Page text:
What is carotid artery endarterectomy?

When stroke occurs because of a blockage in a carotid artery, surgery to remove the obstruction reduces the likelihood of a recurrence. This surgical procedure, called carotid endarterectomy, is often the best treatment after a transient ischemic attack (TIA) or minor ischemic stroke that results from a significant narrowing (at least 70 percent) of a carotid artery, and it may also be appropriate for some people with less complete obstruction.

If you are a candidate for carotid endarterectomy, you and your doctor must weigh the complex risks—which include the chance of a heart attack or even another stroke—against the potential benefits of the procedure in your case.

The standard method of treating disease in the carotid artery is via an operation called carotid endarterectomy. During this procedure, which is performed under general anesthesia, surgeons clamp one of the diseased carotid arteries to stop blood from flowing through it, make an incision into the blocked section of the artery, and remove the plaque deposit. The surgeon may also widen the artery using a patch from a vein in the leg or a synthetic material. The artery is then sewn closed and unclamped. Patients usually go home the following day.

Carotid endarterectomy is a highly effective surgical procedure that has been the standard in stroke prevention for decades. During a carotid endarterectomy, a vascular surgeon makes an incision in the patient's neck directly at the point of the blockage of the carotid artery. The surgeon then removes the plaque (a fatty substance) that is forming the blockage. This procedure is performed in the operating room and patients are placed under anesthesia.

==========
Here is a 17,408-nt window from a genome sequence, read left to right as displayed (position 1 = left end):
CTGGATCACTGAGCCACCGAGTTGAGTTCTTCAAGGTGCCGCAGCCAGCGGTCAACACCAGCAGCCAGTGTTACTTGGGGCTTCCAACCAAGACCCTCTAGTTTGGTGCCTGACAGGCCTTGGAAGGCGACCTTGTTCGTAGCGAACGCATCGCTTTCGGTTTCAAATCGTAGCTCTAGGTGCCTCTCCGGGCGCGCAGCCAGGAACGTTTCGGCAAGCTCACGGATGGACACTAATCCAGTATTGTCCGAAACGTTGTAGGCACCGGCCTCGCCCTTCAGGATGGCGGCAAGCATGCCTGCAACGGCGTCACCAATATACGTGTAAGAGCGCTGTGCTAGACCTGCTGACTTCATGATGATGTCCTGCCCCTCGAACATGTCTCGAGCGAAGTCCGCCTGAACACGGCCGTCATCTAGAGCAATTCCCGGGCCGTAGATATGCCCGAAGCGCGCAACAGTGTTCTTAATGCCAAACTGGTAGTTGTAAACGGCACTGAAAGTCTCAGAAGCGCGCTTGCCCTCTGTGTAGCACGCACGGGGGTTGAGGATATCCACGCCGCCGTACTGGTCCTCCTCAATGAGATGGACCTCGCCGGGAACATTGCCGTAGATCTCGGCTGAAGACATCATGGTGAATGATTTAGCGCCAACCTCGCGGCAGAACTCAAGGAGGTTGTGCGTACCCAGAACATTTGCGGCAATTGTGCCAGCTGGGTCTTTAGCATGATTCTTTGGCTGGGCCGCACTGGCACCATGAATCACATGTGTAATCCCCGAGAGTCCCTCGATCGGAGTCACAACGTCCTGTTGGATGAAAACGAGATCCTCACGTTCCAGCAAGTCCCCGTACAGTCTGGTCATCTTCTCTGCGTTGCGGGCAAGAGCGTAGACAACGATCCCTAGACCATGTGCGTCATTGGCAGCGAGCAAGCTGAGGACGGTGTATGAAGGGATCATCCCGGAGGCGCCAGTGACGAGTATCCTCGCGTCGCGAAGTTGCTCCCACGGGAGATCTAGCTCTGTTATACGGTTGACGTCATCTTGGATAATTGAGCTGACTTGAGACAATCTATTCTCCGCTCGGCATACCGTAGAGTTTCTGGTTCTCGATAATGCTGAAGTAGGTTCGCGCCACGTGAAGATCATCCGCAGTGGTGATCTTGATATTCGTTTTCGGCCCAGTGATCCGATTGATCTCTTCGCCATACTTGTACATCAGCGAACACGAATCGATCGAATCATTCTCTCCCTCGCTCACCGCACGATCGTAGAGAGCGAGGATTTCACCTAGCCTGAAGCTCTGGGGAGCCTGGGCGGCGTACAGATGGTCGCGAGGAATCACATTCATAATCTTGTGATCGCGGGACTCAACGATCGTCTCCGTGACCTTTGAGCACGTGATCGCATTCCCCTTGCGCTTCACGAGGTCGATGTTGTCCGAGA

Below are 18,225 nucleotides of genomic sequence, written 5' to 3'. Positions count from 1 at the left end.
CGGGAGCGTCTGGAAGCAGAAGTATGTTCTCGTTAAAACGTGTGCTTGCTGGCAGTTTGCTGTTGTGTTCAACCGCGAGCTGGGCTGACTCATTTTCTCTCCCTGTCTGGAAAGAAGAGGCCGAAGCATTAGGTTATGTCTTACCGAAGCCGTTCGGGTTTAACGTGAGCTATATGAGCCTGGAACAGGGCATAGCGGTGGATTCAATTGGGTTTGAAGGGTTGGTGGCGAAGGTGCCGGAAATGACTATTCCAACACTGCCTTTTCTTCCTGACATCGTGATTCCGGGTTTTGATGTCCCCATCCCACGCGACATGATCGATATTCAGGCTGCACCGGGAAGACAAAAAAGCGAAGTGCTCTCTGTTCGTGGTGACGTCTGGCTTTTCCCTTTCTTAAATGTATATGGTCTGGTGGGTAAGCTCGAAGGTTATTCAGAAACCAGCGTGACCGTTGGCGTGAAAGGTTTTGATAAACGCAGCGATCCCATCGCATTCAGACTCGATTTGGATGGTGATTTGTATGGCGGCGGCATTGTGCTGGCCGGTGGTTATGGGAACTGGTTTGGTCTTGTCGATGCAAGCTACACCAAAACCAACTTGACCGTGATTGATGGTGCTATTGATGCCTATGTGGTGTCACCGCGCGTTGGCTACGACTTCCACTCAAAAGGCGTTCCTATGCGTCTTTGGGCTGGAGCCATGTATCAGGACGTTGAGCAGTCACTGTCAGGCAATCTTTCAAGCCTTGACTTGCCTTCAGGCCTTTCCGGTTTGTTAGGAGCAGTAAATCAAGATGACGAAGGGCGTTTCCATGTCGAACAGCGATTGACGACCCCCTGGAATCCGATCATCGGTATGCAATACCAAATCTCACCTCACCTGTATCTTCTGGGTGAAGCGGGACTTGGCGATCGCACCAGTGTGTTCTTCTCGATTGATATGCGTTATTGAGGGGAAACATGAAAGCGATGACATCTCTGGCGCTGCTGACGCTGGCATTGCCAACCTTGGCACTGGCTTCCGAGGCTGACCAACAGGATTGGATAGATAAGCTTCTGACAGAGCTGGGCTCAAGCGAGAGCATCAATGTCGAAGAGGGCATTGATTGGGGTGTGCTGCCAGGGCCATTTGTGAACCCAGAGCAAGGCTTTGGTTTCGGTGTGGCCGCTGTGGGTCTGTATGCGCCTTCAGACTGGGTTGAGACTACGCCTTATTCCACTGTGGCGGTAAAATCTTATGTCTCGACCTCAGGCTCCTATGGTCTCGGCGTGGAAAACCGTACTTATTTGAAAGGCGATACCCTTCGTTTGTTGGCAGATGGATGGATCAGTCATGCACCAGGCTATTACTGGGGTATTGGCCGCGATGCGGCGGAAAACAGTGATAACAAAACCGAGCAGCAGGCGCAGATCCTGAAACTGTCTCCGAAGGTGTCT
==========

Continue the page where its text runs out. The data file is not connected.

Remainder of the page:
Carotid endarterectomy is indicated for a wide range of patients, but research indicates that it seems to be particularly effective for those who are over age 69.

In a carotid endarterectomy (CEA), atherosclerotic plaque that has built up on the inside of the carotid artery wall is surgically removed. (The main supply of blood to the brain is carried by the carotid arteries.)

An incision is made on the side of the neck where the affected carotid artery is located. The carotid artery extends upward through the neck carrying oxygen-rich blood to the brain. Under direct visualization, the artery is opened and the plaque removed. The artery is sutured back together, restoring normal blood flow to the brain. This procedure may be performed while a patient remains awake under local anesthesia or while the patient is asleep under general anesthesia.

The name carotid endarterectomy is a mouthful, but it is a relatively simple surgery that removes plaque in one of your carotid arteries (the main arteries in your neck that supply blood to the brain). In this case, the chest is not opened—the surgeon exposes the artery through a small incision in the neck. After removing the plaque, the surgeon may use a patch made of skin or synthetic material to widen the artery. A carotid endarterectomy might be recommended if you have been experiencing stroke-like events called transient ischemic attacks (TIAs), caused by blockages in tiny arteries in the brain. One or more TIAs are a sign of atherosclerosis, which may also be present in the carotid arteries. If plaque buildup is found there, this surgery is used to improve blood flow to the brain and help prevent a future stroke.

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Important: This content reflects information from various individuals and organizations and may offer alternative or opposing points of view. It should not be used for medical advice, diagnosis or treatment. As always, you should consult with your healthcare provider about your specific health needs.